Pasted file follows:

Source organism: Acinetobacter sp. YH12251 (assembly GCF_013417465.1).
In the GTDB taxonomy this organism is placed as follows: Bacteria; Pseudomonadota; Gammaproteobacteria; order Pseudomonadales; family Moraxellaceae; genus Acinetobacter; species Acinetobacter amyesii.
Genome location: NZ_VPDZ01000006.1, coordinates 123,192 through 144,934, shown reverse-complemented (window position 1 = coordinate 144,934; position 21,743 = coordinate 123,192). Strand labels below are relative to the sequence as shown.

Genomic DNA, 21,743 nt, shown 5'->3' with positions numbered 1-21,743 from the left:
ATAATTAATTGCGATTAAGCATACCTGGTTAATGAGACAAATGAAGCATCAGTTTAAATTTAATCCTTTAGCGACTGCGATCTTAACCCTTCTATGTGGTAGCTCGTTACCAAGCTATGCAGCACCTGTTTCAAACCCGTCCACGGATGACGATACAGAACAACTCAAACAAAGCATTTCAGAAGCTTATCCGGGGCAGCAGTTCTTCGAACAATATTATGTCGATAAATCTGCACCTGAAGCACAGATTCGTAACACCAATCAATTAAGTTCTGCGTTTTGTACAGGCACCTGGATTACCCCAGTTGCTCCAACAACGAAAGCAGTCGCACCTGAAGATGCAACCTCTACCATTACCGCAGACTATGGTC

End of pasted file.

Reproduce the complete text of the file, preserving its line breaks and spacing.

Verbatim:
Source organism: Acinetobacter sp. YH12251 (assembly GCF_013417465.1).
In the GTDB taxonomy this organism is placed as follows: Bacteria; Pseudomonadota; Gammaproteobacteria; order Pseudomonadales; family Moraxellaceae; genus Acinetobacter; species Acinetobacter amyesii.
Genome location: NZ_VPDZ01000006.1, coordinates 123,192 through 144,934, shown reverse-complemented (window position 1 = coordinate 144,934; position 21,743 = coordinate 123,192). Strand labels below are relative to the sequence as shown.

Genomic DNA, 21,743 nt, shown 5'->3' with positions numbered 1-21,743 from the left:
ATAATTAATTGCGATTAAGCATACCTGGTTAATGAGACAAATGAAGCATCAGTTTAAATTTAATCCTTTAGCGACTGCGATCTTAACCCTTCTATGTGGTAGCTCGTTACCAAGCTATGCAGCACCTGTTTCAAACCCGTCCACGGATGACGATACAGAACAACTCAAACAAAGCATTTCAGAAGCTTATCCGGGGCAGCAGTTCTTCGAACAATATTATGTCGATAAATCTGCACCTGAAGCACAGATTCGTAACACCAATCAATTAAGTTCTGCGTTTTGTACAGGCACCTGGATTACCCCAGTTGCTCCAACAACGAAAGCAGTCGCACCTGAAGATGCAACCTCTACCATTACCGCAGACTATGGTC